Sophia married George Haacke. Their home for the greater part of their lives was on Lot 21, Concession 7. Fourteen children were all they had.  My recollections of Aunt Sophy are pleasant ones.  She was kindhearted, motherly, sunny-tempered Christian.  Uncle George was a hard man in some respects but I believe he was a good husband.  Unlike the Quantz’s he was a moneymaker, adding farm to farm and money to money, nearly all of which has been squandered by the children since his death.  They both died near the old home and both lie buried in the old Christian graveyard on the 7th Con. where so many of the descendants of the house of Quantz have found their last resting place.

 

Aunt Christeen was an aunt whom I knew more about and whom I held in high esteem although she had a decided way of making boys toe the mark. Unlike her next older sister with the numerous family she only had one child - a son. She married William Wonch also of Markham Township. My first recollection was of them living on the 4th concession of Markham and Father and Mother taking me to visit them on a bitterly cold day and of my crying with the cold on the way. In after years Uncle William bought the old homestead from Father and for a certain time we lived close together, my Father having built a house on the front of the Lot or in Quantztown. Years after my Uncle sold out again and moved to the Township of Innisfil where both the old people reached the span of life and crossed over. The son, cousin George E. Wonch, is still there.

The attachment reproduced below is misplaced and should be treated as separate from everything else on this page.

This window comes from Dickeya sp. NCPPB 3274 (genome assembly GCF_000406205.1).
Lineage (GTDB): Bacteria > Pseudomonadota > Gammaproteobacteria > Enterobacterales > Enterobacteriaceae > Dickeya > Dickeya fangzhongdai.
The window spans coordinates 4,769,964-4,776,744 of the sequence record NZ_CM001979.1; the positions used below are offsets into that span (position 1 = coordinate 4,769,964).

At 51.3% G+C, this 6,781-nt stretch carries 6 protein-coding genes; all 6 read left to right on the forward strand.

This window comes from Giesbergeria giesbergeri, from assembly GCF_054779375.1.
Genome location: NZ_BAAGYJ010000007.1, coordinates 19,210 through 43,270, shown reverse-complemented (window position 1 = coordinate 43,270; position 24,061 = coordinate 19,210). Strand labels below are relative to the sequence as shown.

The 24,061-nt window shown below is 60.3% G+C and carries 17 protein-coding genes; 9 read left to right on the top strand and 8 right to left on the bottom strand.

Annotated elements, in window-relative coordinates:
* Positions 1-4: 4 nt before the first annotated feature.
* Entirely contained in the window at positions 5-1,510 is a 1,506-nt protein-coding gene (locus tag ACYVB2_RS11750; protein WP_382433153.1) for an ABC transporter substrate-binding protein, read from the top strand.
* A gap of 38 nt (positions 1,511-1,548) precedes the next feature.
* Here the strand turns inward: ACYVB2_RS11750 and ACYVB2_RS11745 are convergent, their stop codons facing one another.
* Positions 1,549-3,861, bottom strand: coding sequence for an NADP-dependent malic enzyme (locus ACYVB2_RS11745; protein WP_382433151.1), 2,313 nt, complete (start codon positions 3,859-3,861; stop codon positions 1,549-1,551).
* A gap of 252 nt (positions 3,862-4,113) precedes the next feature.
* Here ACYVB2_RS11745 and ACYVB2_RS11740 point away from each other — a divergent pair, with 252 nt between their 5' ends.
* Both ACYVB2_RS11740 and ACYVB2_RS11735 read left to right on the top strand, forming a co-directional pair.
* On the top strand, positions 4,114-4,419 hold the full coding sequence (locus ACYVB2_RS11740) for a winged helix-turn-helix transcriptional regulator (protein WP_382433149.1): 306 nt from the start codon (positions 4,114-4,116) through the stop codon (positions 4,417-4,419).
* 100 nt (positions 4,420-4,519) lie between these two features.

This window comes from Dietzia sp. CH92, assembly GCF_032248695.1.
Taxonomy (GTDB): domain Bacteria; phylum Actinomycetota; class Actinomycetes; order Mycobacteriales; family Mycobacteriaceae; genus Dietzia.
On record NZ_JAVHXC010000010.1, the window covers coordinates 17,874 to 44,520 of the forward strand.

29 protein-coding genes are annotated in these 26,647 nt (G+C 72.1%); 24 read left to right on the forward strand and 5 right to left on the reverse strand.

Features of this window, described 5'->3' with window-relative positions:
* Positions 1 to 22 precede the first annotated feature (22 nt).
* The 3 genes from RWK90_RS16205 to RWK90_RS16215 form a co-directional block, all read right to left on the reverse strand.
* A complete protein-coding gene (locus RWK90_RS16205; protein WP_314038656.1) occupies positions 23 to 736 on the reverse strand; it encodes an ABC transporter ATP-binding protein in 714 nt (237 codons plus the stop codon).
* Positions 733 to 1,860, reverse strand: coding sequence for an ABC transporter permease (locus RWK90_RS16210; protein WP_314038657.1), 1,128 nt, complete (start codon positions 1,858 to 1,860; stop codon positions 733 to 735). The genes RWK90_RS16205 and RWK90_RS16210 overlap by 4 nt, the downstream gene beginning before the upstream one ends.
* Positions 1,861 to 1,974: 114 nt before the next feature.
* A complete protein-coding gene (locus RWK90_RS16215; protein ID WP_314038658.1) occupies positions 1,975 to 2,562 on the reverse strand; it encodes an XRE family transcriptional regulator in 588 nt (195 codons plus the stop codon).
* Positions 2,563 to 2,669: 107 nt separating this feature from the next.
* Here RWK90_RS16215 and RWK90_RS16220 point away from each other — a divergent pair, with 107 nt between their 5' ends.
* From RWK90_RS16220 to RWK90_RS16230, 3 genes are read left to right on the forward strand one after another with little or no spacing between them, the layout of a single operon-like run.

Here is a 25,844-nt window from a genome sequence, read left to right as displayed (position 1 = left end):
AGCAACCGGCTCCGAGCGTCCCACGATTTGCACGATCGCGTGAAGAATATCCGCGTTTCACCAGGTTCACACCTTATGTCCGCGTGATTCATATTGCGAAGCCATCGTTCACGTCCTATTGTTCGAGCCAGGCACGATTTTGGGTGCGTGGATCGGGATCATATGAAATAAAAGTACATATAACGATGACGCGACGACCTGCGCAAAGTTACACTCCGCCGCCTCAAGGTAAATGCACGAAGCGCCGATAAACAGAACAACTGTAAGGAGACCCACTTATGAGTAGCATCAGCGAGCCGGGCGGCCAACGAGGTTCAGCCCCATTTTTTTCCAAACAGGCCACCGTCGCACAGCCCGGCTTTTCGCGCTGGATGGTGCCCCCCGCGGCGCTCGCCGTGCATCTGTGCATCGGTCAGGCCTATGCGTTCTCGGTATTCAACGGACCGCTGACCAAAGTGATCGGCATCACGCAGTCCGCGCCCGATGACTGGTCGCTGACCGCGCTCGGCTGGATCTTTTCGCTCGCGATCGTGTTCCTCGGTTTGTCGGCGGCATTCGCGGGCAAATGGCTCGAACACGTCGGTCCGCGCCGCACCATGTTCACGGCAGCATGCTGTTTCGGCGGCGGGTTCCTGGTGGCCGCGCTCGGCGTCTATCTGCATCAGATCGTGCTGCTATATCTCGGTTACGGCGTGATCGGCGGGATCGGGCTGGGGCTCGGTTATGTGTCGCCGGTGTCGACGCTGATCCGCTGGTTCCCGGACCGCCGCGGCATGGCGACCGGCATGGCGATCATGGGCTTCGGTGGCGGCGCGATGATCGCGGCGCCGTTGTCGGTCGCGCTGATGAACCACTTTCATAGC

Martha was one of the three children who became United States citizens. She married Stephen Noble and had two children if I remember rightly. They left Markham when I was quite young in years and I never saw them afterward. I very much doubt if any of her connections here could furnish the date of her death or have any definite knowledge of her descendants.

           

John was never far afield. For a few years he lived on a rented farm in the Township of Whitchurch, otherwise he was always a resident of Markham. I never knew of him living anywhere but on his lot in Quantztown.